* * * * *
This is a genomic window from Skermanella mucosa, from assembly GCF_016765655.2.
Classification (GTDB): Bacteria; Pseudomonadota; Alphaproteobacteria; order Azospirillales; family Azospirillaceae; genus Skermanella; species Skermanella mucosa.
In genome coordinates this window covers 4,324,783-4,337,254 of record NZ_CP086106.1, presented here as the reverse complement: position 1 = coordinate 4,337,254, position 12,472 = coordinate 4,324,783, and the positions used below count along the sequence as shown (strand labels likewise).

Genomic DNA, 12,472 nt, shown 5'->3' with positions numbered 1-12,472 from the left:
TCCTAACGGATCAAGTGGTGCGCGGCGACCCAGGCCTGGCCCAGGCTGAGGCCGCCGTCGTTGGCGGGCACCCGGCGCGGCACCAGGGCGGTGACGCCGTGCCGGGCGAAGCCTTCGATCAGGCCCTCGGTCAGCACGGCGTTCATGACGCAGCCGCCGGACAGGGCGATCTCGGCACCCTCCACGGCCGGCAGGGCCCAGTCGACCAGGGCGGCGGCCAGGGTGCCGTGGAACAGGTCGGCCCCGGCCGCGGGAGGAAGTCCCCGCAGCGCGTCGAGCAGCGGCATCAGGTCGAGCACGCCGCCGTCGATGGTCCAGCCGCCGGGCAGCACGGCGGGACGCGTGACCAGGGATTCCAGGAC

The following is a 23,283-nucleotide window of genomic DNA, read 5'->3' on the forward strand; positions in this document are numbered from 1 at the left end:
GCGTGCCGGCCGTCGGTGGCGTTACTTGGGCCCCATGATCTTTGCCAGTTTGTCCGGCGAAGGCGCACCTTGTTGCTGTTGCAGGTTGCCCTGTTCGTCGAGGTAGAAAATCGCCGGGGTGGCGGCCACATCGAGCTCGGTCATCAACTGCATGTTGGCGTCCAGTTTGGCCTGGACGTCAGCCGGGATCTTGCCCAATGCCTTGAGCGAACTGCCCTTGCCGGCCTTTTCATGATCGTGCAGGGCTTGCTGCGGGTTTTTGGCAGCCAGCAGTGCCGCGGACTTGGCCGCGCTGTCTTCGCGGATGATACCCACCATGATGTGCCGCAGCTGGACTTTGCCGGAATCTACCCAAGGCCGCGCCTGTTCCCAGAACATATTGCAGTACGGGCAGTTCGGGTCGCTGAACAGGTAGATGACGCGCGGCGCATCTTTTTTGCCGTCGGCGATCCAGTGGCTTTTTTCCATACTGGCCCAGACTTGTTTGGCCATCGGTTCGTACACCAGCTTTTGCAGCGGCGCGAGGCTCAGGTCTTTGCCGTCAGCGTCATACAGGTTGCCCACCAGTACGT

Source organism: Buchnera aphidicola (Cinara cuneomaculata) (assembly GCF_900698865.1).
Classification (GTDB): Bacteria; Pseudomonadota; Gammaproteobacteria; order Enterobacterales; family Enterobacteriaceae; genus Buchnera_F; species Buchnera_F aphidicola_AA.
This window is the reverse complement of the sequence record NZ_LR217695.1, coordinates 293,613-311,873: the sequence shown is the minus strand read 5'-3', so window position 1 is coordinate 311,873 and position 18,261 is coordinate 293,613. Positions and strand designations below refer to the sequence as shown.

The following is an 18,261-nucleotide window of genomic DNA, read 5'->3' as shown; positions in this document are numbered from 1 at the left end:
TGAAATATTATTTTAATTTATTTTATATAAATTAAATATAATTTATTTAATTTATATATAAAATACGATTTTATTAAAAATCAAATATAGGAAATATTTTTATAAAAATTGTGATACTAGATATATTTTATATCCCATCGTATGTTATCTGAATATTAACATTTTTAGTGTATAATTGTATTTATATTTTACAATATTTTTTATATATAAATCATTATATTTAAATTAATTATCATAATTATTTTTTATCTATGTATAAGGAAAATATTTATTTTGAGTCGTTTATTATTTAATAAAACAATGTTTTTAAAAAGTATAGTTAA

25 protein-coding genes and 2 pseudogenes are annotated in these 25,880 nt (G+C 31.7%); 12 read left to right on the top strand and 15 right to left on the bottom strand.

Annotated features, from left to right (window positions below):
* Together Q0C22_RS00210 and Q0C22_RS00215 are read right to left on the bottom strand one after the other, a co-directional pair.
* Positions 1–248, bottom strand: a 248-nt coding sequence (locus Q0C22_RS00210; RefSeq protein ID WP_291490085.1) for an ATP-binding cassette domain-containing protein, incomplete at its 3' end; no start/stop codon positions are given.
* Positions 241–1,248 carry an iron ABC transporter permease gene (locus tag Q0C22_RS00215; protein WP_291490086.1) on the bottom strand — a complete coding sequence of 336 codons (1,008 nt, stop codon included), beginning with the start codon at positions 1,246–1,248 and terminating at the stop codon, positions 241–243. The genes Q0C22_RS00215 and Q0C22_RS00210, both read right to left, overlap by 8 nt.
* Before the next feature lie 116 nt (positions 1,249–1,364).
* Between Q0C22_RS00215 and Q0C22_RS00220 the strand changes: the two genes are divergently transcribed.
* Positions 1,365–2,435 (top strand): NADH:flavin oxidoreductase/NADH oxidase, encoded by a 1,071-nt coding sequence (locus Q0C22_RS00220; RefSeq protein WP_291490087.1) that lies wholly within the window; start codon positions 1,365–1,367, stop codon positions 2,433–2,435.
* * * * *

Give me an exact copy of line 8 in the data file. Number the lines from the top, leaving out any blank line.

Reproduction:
Source organism: Buchnera aphidicola (Cinara cuneomaculata) (assembly GCF_900698865.1).